Unless you are a quarterback, the NFL is a young man’s game with most positions having an age-wall that is well before the age of 30. I studied this for offensive tackles and quarterbacks, but the Raiders’ trade for Davante Adams caused me to look at wide receivers. Adams is currently 29 and he was (arguably) the second best wide receiver in the NFL in 2021.
How long can he keep that up?
If you focus on last season, there were only a handful of WRs who were still a focal point of their teams’ offense and were over 30. There were 52 players with 90 or more targets in 2021. Only four of that 52 were over 30: Marvin Jones (31 - 120 targets), Cole Beasley (32 - 112), Adam Thielen (31 - 95) and A.J. Green (33 - 92). If you make that target threshold 35, then you find a few more “old” WRs still involved in their teams’ offense: Emmanuel Sanders (34), Julio Jones (32), Marquise Goodwin (31), Randall Cobb (31), Tavon Austin (31) and T.Y. Hilton (32).
For all the old WRs that I just listed, you could argue that they all have already hit the “age-wall”. Maybe Thielen and Green haven’t, but the rest likely have.
So I decided to look at the top 20 WRs in NFL history (by catches) to see a number of things.
- How good were they before the age of 30?
- When did they hit the age wall?
- How good were they from the age of 30 to the age of 35 (inclusive)?
To do this I looked at the career arc of all 20 to determine when their production had it’s inevitable dramatic drop-off (when they hit the wall). I then found out how many Pro-Bowls they made before 30 and from 30-35. I also looked at how many catches they averaged before 30 and from 30-35. The data is below. Two former Broncos are on the list, but neither will ever make the Hall of Fame. The “+” denotes guys currently in the HoF.
|Rank||Player||Rec||Age he hit the wall||PB before 30||Catches per year <30||PB 30 on||Catches per year 30-35|
|10||Steve Smith Sr.||1,031||36||4||64||1||68|
The average age for this group to hit the wall was 34.8 (so 35). I was surprised to see how well those top five guys played in their early and even late 30s. Jerry Rice, Larry Fitzgerald, Marvin Harrison, Cris Carter and Tim Brown combined to make 27 Pro-Bowl appearances when they were between the ages of 30 and 35. Jerry Rice made the Pro-Bowl twice AFTER the age of 35 (at 36 and 40). Jerry Rice is to WRs what Tom Brady is to QBs.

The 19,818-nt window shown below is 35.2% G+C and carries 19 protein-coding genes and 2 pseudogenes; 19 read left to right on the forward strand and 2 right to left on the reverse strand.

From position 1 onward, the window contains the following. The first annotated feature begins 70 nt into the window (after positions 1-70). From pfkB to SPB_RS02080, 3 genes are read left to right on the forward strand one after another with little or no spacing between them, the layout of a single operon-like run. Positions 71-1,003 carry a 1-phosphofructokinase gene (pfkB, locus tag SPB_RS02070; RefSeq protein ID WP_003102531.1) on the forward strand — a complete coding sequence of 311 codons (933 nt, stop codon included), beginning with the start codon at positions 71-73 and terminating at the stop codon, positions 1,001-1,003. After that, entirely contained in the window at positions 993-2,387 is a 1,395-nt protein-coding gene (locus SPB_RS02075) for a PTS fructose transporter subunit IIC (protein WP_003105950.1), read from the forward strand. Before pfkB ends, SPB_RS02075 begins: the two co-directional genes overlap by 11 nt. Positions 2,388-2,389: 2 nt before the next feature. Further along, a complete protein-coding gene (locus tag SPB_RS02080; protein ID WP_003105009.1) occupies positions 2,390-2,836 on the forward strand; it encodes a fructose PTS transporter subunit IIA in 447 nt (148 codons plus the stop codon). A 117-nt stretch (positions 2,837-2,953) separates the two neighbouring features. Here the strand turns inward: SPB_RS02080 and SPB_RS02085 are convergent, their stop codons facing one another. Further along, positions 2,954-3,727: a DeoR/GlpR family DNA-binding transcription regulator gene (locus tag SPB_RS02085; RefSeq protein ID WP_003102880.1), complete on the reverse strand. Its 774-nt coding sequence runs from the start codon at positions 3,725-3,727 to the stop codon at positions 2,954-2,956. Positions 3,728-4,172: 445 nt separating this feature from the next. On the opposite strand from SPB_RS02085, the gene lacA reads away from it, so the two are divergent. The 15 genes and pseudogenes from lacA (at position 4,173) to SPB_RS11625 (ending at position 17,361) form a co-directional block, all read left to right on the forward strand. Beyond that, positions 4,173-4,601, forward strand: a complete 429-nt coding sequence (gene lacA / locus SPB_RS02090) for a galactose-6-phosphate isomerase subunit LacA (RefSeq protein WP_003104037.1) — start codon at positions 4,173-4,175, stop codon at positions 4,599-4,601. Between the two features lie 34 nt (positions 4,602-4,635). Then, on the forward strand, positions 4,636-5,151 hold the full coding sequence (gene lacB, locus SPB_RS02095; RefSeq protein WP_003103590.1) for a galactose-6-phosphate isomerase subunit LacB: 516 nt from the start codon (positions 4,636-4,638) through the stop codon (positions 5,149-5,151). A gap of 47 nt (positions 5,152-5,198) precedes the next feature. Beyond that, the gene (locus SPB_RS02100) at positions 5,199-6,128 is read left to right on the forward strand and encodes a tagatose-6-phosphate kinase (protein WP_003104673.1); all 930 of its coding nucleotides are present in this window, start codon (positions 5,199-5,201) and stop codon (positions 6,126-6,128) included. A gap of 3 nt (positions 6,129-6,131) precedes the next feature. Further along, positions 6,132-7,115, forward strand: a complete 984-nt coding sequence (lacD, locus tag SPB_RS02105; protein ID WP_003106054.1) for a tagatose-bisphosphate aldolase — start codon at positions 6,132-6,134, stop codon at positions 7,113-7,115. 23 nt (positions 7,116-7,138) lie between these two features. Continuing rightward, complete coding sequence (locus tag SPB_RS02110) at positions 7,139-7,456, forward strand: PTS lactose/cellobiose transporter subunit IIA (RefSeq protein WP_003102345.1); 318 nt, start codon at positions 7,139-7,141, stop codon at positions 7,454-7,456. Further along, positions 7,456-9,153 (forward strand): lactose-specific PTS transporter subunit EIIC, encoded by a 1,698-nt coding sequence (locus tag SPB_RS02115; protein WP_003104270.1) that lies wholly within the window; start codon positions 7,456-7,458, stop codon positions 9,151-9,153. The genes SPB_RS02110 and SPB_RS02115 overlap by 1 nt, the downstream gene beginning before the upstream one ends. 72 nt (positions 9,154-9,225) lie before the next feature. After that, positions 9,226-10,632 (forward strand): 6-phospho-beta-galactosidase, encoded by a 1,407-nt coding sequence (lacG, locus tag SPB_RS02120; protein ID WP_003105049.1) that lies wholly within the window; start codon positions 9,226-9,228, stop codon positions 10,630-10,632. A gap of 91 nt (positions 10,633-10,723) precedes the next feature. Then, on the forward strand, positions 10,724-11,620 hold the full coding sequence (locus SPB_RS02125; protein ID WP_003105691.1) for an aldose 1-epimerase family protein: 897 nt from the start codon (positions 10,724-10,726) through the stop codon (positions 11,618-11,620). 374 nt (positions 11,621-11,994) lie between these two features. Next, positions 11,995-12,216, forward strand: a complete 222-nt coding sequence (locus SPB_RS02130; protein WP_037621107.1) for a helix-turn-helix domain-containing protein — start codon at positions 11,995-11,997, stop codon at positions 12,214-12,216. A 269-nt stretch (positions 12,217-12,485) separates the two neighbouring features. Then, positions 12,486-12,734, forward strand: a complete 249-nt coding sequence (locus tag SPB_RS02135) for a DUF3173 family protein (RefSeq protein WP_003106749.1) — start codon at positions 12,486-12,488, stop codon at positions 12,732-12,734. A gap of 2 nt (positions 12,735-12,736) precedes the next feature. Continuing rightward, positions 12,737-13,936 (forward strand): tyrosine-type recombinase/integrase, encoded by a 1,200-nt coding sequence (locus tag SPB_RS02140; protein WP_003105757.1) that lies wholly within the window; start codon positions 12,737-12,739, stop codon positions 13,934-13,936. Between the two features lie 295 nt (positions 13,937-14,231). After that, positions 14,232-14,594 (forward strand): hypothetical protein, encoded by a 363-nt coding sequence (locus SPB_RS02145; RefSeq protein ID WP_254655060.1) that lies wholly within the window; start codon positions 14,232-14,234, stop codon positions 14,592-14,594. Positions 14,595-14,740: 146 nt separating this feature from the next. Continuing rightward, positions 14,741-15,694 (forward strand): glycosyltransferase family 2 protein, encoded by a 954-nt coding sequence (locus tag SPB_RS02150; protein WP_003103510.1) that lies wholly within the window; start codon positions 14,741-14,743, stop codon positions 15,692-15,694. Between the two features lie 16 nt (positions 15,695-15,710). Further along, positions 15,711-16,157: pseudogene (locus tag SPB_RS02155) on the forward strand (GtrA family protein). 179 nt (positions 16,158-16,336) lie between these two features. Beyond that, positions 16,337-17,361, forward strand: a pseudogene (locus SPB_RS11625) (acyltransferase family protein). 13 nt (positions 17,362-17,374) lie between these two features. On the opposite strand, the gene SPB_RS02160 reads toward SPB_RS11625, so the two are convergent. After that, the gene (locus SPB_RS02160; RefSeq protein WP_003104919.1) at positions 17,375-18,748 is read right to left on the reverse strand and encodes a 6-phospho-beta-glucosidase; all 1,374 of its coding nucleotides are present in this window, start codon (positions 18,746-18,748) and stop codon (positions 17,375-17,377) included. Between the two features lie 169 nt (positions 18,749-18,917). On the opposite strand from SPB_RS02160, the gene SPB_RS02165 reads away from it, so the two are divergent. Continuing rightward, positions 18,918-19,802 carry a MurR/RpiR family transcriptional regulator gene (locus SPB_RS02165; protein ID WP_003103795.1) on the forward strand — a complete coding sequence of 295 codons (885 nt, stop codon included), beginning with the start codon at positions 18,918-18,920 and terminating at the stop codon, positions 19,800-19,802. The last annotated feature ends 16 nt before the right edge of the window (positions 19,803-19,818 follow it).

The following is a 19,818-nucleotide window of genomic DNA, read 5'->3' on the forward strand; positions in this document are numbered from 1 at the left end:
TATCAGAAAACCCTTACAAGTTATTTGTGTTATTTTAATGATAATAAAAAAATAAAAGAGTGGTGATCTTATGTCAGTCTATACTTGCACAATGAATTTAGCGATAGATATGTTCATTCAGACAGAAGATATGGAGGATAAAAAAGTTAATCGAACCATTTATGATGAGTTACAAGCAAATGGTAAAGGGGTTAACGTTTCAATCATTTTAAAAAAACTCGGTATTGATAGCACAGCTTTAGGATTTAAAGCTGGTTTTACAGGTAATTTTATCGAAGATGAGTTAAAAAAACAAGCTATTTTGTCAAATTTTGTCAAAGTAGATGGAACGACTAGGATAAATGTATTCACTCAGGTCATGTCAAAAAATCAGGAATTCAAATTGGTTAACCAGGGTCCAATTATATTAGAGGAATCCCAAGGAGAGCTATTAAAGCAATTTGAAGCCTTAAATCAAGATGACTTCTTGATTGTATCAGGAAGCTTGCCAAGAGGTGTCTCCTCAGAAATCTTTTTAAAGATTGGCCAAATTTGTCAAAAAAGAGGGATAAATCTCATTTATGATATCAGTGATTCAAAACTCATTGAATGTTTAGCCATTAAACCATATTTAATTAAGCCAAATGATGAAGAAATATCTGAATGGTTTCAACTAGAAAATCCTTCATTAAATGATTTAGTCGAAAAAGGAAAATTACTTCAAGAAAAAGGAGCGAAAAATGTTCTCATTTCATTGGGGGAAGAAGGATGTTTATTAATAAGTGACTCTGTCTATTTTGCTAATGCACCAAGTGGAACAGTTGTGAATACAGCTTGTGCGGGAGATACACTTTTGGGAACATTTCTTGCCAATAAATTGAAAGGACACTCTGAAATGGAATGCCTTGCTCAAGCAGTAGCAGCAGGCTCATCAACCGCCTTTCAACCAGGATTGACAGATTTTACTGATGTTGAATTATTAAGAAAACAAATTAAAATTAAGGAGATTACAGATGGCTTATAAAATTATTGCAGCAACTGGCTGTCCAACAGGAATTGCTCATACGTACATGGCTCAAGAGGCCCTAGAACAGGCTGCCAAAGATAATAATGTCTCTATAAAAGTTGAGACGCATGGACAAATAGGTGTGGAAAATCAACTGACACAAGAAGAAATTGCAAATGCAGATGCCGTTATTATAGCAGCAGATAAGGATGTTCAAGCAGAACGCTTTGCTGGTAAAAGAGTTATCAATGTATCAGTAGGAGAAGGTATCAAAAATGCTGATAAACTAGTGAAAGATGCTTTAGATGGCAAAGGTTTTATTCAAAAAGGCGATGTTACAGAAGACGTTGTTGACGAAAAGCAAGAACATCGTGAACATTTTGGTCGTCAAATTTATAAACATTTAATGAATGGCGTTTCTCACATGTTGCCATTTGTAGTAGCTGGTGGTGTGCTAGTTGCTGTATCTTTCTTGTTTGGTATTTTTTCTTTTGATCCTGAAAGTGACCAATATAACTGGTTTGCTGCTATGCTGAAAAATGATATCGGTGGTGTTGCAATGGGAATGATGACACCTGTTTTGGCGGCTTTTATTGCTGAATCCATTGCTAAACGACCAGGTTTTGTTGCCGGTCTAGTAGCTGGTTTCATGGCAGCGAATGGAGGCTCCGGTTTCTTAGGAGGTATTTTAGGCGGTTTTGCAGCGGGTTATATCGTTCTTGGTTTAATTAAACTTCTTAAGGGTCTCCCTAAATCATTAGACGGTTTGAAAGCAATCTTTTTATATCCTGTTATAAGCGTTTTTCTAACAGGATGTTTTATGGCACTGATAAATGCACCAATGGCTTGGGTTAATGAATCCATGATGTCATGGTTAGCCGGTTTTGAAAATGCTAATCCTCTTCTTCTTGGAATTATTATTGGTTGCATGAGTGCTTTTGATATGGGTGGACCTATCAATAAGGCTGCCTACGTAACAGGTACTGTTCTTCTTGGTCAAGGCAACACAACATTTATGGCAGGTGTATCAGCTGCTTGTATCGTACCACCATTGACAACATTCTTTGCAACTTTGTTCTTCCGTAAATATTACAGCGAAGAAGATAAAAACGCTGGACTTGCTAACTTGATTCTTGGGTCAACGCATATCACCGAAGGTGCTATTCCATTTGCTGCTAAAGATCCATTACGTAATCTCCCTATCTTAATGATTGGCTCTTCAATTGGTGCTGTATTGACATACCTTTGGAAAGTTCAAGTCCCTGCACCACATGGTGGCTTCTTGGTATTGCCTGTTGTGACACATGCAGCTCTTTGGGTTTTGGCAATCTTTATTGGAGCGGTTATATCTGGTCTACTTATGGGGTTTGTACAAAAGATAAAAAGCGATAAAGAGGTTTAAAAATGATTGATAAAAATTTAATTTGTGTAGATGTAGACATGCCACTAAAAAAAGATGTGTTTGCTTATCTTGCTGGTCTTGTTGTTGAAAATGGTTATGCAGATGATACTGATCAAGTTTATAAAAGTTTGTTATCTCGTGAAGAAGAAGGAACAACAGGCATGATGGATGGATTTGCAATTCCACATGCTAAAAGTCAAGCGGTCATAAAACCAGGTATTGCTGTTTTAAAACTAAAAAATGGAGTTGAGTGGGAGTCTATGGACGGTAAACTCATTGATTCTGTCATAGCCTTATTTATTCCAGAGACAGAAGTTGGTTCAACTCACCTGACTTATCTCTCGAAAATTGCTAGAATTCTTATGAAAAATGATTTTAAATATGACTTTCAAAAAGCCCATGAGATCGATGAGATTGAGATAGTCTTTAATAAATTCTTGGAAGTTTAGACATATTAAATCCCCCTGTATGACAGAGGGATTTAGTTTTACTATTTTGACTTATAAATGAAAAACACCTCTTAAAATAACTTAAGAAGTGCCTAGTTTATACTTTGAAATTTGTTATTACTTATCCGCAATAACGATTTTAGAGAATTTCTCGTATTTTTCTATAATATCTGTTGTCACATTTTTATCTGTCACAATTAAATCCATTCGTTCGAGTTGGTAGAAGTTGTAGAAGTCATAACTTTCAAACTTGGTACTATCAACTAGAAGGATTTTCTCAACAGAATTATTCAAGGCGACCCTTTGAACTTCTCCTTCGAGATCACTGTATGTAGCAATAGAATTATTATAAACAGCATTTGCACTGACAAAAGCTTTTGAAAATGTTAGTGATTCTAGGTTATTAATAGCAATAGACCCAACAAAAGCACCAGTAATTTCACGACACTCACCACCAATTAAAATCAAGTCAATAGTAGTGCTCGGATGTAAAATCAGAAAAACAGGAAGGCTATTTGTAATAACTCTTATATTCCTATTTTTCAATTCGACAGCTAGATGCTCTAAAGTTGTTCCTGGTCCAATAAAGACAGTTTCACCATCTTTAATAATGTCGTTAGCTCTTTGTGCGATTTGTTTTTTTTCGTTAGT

If we look at this graphically in terms of catches by age, it becomes more clear just how rare it is for even the best WRs ever, to continue playing well into their early 30s.
The above graph shows catches by age for the top 10 WRs in terms of career catches. You can see that their is a fair amount of area under the curves after the age of 30. Now compare that to the guys who are 11-20 on the career catch list (note that Antonio Brown is still active - sort of).
For these guys, the catches are very heavily weighted to the left-hand side of the 30 age line. Only one of the guys on this chart had his career year in terms of catches after 30 - Derrick Mason. He had 103 catches with Baltimore in 2007 at the age of 33. This is a strong contrast to the first graph where Marvin Harrison had his career year at the age of 30 and Jerry Rice had his at the age of 33. Larry Fitzgerald had his three best years (by catches) when he was 32, 33 and 34 years old.
Three guys in the top 20 actually averaged significantly more catches per year when they were 30-35 than they did before they were 30: Derrick Mason (33 more catches per year), Cris Carter (32) and Tim Brown (20). On the flipside, there are three guys who dropped by 20 catches or more after the age of 30: Antonio Brown (-43), Brandon Marshall (-37) and Randy Moss (-33).
So my conclusion from this is that all-time great wide receivers can continue to play well into and even beyond their early 30s, but even all-time greats can hit the wall not long after the age of 30. Randy Moss and Brandon Marshall hit the wall at the age of 32 as did Torry Holt and Wes Welker. Antonio Brown may have hit it at the age of 31. Looking beyond the top 20 in catches, we find guys like Rod Smith who hit the wall at the age of 35, Keyshawn Johnson (34), James Lofton (36) and Charlie Joiner (38). However, we also find guys like Steve Largent (33), Chad Johnson (32), Michael Irvin (32), Andre Rison (31) and Calvin Johnson (30). [Megatron chose to walk away so he really didn’t hit the wall at the age of 30].
Beloved and recently departed former Bronco Demaryius Thomas hit the wall at the age of 31.
While I would love to laugh at the Raiders for giving up 2022 first and second round picks to acquire Adams, he could very well continue to be an elite wide receiver for another five or six years. If that happens, this will look like a great move by the Raiders, who maybe have a four or five year window during which Derek Carr will still be an above average QB. That is unless McD decides to trade him away like he did Jay Cutler.
It should also be noted that Adams has only played two full seasons (all regular season games) twice during his eight year NFL career. His injury history is not great, but he has shown an ability to play through minor injuries.
After seeing the data, how many years does Davante Adams have before he hits the age well?
This poll is closed
Five or more